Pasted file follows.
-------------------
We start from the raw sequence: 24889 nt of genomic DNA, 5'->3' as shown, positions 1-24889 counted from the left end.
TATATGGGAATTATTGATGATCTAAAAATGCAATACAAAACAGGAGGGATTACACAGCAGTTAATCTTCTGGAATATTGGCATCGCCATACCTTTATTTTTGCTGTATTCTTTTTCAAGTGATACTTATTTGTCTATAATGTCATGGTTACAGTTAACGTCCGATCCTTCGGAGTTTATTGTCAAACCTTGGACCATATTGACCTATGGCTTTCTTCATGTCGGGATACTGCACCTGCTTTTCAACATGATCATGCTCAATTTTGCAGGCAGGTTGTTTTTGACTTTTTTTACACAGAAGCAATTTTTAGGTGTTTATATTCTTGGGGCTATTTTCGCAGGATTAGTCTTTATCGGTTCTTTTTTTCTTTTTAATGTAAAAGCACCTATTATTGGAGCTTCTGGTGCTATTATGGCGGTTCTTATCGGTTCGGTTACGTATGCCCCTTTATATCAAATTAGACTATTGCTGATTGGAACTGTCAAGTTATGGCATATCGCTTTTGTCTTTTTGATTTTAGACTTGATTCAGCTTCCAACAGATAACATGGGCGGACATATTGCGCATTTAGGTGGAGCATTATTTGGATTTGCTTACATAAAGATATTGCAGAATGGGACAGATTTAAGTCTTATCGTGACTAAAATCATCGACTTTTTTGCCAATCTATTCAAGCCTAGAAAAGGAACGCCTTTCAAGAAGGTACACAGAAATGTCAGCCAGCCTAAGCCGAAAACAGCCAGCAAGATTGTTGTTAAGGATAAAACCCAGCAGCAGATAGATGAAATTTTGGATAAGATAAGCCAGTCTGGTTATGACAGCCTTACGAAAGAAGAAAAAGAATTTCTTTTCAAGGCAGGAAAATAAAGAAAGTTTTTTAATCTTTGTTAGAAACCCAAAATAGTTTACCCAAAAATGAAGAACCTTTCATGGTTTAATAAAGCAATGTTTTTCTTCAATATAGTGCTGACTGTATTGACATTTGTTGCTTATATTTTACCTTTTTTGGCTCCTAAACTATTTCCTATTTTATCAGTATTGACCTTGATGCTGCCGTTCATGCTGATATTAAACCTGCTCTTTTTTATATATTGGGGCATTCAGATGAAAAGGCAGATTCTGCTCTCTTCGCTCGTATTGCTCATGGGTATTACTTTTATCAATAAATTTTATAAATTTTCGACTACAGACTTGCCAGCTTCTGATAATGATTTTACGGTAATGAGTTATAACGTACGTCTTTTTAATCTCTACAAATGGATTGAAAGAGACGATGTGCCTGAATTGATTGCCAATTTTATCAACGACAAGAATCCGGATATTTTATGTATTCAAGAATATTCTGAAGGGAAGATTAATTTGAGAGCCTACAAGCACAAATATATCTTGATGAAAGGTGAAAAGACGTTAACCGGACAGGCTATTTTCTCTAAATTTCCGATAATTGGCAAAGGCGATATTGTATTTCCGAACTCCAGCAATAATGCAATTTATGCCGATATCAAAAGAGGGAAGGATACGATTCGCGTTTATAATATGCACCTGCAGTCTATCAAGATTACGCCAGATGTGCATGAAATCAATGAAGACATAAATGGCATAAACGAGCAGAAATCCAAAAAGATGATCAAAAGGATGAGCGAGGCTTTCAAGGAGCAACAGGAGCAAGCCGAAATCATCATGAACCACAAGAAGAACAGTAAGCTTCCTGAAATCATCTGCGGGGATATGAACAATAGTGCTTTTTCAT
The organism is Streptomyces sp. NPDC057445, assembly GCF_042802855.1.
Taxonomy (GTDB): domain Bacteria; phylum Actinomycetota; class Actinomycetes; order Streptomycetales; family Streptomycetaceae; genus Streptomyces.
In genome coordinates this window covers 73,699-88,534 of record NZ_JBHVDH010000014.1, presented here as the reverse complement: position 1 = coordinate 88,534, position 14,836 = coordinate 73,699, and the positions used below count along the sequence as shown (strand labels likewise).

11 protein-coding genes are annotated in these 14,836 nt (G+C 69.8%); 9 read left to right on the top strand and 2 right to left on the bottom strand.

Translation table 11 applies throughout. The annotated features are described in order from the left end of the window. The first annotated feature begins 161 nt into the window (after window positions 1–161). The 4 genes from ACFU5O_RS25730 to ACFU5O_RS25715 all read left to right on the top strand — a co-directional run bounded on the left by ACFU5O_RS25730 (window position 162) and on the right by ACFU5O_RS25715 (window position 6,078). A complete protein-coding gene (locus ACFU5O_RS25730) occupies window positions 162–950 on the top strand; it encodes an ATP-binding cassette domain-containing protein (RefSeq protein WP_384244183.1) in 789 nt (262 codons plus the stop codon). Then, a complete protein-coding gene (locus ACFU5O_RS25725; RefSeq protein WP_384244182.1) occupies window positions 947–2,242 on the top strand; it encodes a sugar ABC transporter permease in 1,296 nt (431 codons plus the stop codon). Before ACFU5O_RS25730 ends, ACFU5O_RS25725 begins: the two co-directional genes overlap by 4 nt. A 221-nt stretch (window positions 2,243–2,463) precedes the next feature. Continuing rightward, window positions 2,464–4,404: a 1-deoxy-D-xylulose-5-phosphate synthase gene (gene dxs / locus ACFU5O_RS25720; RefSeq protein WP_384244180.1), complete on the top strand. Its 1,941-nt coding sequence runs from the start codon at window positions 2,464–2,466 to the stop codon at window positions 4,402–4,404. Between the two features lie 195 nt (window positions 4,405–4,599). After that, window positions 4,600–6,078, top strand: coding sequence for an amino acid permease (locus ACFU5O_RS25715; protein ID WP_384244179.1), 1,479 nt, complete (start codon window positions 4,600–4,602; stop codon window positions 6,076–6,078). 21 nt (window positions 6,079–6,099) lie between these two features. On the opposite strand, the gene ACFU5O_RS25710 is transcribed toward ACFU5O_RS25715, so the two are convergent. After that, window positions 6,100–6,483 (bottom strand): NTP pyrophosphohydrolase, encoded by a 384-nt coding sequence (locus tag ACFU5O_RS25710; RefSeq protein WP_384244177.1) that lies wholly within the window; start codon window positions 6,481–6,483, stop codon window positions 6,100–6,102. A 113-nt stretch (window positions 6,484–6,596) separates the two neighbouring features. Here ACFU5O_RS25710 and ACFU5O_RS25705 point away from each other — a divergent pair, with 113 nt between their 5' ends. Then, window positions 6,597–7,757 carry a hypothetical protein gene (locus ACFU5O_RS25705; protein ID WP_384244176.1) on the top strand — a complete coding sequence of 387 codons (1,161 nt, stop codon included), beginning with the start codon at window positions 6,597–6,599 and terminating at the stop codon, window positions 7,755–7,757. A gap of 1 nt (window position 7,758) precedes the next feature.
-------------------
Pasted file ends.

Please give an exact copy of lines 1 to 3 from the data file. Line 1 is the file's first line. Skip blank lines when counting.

We start from the raw sequence: 24889 nt of genomic DNA, 5'->3' as shown, positions 1-24889 counted from the left end.
TATATGGGAATTATTGATGATCTAAAAATGCAATACAAAACAGGAGGGATTACACAGCAGTTAATCTTCTGGAATATTGGCATCGCCATACCTTTATTTTTGCTGTATTCTTTTTCAAGTGATACTTATTTGTCTATAATGTCATGGTTACAGTTAACGTCCGATCCTTCGGAGTTTATTGTCAAACCTTGGACCATATTGACCTATGGCTTTCTTCATGTCGGGATACTGCACCTGCTTTTCAACATGATCATGCTCAATTTTGCAGGCAGGTTGTTTTTGACTTTTTTTACACAGAAGCAATTTTTAGGTGTTTATATTCTTGGGGCTATTTTCGCAGGATTAGTCTTTATCGGTTCTTTTTTTCTTTTTAATGTAAAAGCACCTATTATTGGAGCTTCTGGTGCTATTATGGCGGTTCTTATCGGTTCGGTTACGTATGCCCCTTTATATCAAATTAGACTATTGCTGATTGGAACTGTCAAGTTATGGCATATCGCTTTTGTCTTTTTGATTTTAGACTTGATTCAGCTTCCAACAGATAACATGGGCGGACATATTGCGCATTTAGGTGGAGCATTATTTGGATTTGCTTACATAAAGATATTGCAGAATGGGACAGATTTAAGTCTTATCGTGACTAAAATCATCGACTTTTTTGCCAATCTATTCAAGCCTAGAAAAGGAACGCCTTTCAAGAAGGTACACAGAAATGTCAGCCAGCCTAAGCCGAAAACAGCCAGCAAGATTGTTGTTAAGGATAAAACCCAGCAGCAGATAGATGAAATTTTGGATAAGATAAGCCAGTCTGGTTATGACAGCCTTACGAAAGAAGAAAAAGAATTTCTTTTCAAGGCAGGAAAATAAAGAAAGTTTTTTAATCTTTGTTAGAAACCCAAAATAGTTTACCCAAAAATGAAGAACCTTTCATGGTTTAATAAAGCAATGTTTTTCTTCAATATAGTGCTGACTGTATTGACATTTGTTGCTTATATTTTACCTTTTTTGGCTCCTAAACTATTTCCTATTTTATCAGTATTGACCTTGATGCTGCCGTTCATGCTGATATTAAACCTGCTCTTTTTTATATATTGGGGCATTCAGATGAAAAGGCAGATTCTGCTCTCTTCGCTCGTATTGCTCATGGGTATTACTTTTATCAATAAATTTTATAAATTTTCGACTACAGACTTGCCAGCTTCTGATAATGATTTTACGGTAATGAGTTATAACGTACGTCTTTTTAATCTCTACAAATGGATTGAAAGAGACGATGTGCCTGAATTGATTGCCAATTTTATCAACGACAAGAATCCGGATATTTTATGTATTCAAGAATATTCTGAAGGGAAGATTAATTTGAGAGCCTACAAGCACAAATATATCTTGATGAAAGGTGAAAAGACGTTAACCGGACAGGCTATTTTCTCTAAATTTCCGATAATTGGCAAAGGCGATATTGTATTTCCGAACTCCAGCAATAATGCAATTTATGCCGATATCAAAAGAGGGAAGGATACGATTCGCGTTTATAATATGCACCTGCAGTCTATCAAGATTACGCCAGATGTGCATGAAATCAATGAAGACATAAATGGCATAAACGAGCAGAAATCCAAAAAGATGATCAAAAGGATGAGCGAGGCTTTCAAGGAGCAACAGGAGCAAGCCGAAATCATCATGAACCACAAGAAGAACAGTAAGCTTCCTGAAATCATCTGCGGGGATATGAACAATAGTGCTTTTTCAT
The organism is Streptomyces sp. NPDC057445, assembly GCF_042802855.1.